On August 1 and 2, the National Institute of Health and Care Excellence, International (UK) held a two day workshop in Kerala, India, under the auspices of the state government. The purpose of the workshop was to develop a quality standard to improve maternal care and specifically to help reduce maternal mortality due to postpartum hemorrhage in Kerala. The workshop followed from a scoping workshop held last month. The workshop was organized in partnership with the Kerala Federation of Obstetricians and Gynaecologists and with funding support from the UK Department of International Development and the Wellcome Trust.
The National Institute of Health and Care Excellence is part of the quality track of the Joint Learning Network for Universal Health Coverage. The Institute began working with policymakers from the Kerala Department of Health in 2009 by focusing on clinical guidelines and standards. Based on these meetings, Kerala policymakers identified maternal mortality as a high priority issue for improvement – even though Kerala has the lowest maternal mortality rates in India.
In Kerala, postpartum hemorrhage is the most common and major cause of maternal deaths (19.4 percent). Recognizing that some of these deaths could be prevented by improving antenatal care, the team decided that the first quality standards to be developed should focus on maternity hospital care.
The multidisciplinary working group from Kerala and the UK consulted a range of guidelines published by the Kerala Federation of Obstetricians and Gynecologists, the World Health Organization, the National Institute of Health and Care Excellence, and the Green Top Guidelines from the English Royal College of Obstetricians and Gynecologists. The group developed quality standards and quality measures to enable benchmarking and to improve the delivery of services across the state, in public and private facilities in rural and urban areas. By defining the process used to develop indicators for postpartum hemorrhage, Kerala hopes to build its own capacity to extend this process and experience to other causes of maternal mortality, as well as to other diseases and conditions. The state also hopes to share its experience with other Indian states faced with similar challenges.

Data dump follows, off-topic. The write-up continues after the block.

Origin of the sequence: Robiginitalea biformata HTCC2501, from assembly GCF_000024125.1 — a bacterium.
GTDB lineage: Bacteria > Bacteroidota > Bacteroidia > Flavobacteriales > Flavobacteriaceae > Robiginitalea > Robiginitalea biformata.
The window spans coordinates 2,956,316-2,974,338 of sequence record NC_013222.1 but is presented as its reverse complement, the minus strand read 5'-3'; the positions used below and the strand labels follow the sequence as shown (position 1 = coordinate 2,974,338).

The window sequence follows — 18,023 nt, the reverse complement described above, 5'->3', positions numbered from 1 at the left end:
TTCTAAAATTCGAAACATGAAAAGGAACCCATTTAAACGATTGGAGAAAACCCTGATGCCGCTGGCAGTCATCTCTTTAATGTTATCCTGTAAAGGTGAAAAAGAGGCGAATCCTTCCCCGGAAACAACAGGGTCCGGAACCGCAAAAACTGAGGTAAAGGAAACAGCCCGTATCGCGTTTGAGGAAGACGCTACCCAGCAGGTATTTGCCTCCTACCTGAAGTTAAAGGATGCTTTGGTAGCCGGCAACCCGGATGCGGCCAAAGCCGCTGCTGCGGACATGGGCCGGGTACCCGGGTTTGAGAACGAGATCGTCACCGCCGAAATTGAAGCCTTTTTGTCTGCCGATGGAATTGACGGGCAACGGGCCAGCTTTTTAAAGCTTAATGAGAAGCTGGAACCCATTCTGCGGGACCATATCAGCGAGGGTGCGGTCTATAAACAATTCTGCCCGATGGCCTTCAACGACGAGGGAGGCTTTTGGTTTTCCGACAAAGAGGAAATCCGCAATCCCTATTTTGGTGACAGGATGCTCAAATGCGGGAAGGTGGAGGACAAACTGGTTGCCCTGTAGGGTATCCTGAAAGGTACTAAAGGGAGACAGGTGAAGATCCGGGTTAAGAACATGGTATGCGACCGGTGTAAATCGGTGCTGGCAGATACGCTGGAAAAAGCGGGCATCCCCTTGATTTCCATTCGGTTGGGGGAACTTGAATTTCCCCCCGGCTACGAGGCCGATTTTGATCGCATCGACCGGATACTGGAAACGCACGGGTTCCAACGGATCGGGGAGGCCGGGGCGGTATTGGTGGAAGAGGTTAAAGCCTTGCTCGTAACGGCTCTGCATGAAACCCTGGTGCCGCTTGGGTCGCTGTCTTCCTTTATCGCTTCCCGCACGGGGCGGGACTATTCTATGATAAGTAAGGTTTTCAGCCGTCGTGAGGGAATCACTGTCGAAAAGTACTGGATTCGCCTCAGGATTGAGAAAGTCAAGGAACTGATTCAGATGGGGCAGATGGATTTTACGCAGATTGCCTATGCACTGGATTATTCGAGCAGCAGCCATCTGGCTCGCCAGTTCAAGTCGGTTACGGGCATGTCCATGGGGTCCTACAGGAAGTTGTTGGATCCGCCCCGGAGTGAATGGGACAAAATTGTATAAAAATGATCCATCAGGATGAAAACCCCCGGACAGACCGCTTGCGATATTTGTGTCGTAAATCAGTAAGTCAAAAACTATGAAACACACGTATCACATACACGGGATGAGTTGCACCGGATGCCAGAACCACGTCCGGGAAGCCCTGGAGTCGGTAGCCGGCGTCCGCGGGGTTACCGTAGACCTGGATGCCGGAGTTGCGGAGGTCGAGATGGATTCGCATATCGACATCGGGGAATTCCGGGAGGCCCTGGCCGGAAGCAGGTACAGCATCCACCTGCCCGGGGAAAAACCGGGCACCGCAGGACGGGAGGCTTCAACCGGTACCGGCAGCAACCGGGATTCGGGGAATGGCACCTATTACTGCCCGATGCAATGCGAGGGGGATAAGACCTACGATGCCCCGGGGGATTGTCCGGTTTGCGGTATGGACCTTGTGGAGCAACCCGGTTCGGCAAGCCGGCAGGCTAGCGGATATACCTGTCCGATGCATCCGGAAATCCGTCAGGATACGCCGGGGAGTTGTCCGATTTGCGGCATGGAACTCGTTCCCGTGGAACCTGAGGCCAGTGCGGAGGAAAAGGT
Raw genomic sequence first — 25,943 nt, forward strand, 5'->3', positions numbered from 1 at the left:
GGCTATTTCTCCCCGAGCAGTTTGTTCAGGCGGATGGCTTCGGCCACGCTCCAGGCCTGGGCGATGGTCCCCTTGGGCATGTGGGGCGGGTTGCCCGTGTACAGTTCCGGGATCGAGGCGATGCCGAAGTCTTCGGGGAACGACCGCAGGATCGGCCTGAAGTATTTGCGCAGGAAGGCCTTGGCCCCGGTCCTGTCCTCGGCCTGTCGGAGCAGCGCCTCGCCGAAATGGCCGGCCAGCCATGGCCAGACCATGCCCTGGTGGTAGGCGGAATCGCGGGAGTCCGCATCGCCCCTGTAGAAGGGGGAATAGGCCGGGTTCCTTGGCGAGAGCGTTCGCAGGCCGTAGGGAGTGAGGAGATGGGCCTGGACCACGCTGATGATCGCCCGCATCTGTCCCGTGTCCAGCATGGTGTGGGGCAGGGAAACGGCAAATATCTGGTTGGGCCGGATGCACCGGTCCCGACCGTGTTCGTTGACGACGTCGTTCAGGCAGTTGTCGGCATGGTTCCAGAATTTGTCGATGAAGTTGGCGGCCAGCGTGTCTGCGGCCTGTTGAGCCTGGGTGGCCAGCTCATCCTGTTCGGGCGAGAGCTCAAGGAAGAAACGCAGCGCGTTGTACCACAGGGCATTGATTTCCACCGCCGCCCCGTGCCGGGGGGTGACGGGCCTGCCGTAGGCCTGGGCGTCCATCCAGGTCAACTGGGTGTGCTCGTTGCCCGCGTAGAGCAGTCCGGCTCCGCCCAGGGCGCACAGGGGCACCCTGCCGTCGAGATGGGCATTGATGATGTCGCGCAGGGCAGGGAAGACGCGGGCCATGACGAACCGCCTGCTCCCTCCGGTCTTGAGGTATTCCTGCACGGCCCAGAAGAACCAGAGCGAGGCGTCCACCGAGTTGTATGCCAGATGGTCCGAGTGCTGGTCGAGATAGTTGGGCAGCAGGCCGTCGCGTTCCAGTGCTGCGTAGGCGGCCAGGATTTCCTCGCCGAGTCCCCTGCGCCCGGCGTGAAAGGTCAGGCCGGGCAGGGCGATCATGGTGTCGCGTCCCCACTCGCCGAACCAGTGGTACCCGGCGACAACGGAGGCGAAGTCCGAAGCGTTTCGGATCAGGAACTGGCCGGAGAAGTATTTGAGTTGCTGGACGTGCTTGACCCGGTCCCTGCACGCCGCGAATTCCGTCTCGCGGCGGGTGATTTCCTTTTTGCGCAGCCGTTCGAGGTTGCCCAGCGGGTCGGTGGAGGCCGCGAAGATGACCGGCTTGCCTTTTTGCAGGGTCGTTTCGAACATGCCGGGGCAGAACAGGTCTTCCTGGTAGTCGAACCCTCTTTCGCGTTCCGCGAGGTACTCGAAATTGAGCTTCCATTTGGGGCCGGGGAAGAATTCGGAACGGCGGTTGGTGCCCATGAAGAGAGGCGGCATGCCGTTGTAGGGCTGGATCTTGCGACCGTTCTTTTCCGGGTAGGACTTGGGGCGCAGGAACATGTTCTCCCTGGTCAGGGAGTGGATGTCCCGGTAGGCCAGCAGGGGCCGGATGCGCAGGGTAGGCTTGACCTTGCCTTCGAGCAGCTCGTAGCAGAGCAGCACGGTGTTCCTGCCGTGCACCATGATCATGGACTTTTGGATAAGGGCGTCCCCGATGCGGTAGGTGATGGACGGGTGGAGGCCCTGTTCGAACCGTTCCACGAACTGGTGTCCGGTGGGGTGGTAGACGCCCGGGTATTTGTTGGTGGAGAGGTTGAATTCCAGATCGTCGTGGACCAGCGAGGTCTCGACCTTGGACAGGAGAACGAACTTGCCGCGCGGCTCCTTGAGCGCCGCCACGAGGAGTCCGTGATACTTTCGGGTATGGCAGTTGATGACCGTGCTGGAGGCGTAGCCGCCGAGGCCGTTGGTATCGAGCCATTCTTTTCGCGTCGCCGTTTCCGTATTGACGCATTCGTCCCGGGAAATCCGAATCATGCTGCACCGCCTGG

As a part of this process, the government of Kerala convened the August 2012 working group meeting. The workshop participants included hospital and state administrators, professionals (clinicians and nurses), policymakers, and providers with experience in maternal care. The key outcomes from this workshop included:
- Development of a quality standard (including relevant measures) to improve postpartum hemorrhage in maternity hospitals, focusing on three previously identified problem areas:
- Active management of the third stage of labor
- Critical care management
- Referral and transport
- Identification of a practical mechanisms to implement the standard in practice, including data collection mechanisms and statewide implementation support mechanisms.
- Development of a process and methods guide to help replicate and improve the process used to identify priorities and to develop quality standards and Measures, based on the best available evidence, adapted to the local context, and with a multistakeholder approach.
Throughout the workshop, the key participants discussed active management of the third stage of labor – one of three problem areas of postpartum hemorrhage on which the working group agreed to focus – to formulate quality standards and measures. They also discussed various inclusion and exclusion criteria, the selection of drugs used for active management of the third stage of labor, timing and mode of administration, availability of resources and supplies, the setting of health provision, training and human resource requirements, and current mechanisms for data collection.
The lessons learned from this initial workshop were substantial. The professionals and policymakers are committed to keeping the momentum with a forthcoming multidisciplinary working group meeting later in August. The National Institute of Health and Care Excellence will continue to support the government of Kerala as the government develops quality standards in other key priority areas.
In this context, in September 2012, the National Institute will participate in a followup meeting with the Kerala working group. Representatives from the Institute look forward to collaborating with the Kerala experts to share the lessons from this work with other Indian states.
Many of the outputs from this workshop will feed into the Human Resource for Health Cell, a group that is looking into the utilization and training of resources for health in the state. In addition, the work and the experience from Kerala will become a learning platform that can be shared with other states, especially in the field of primary care and universal healthcare coverage.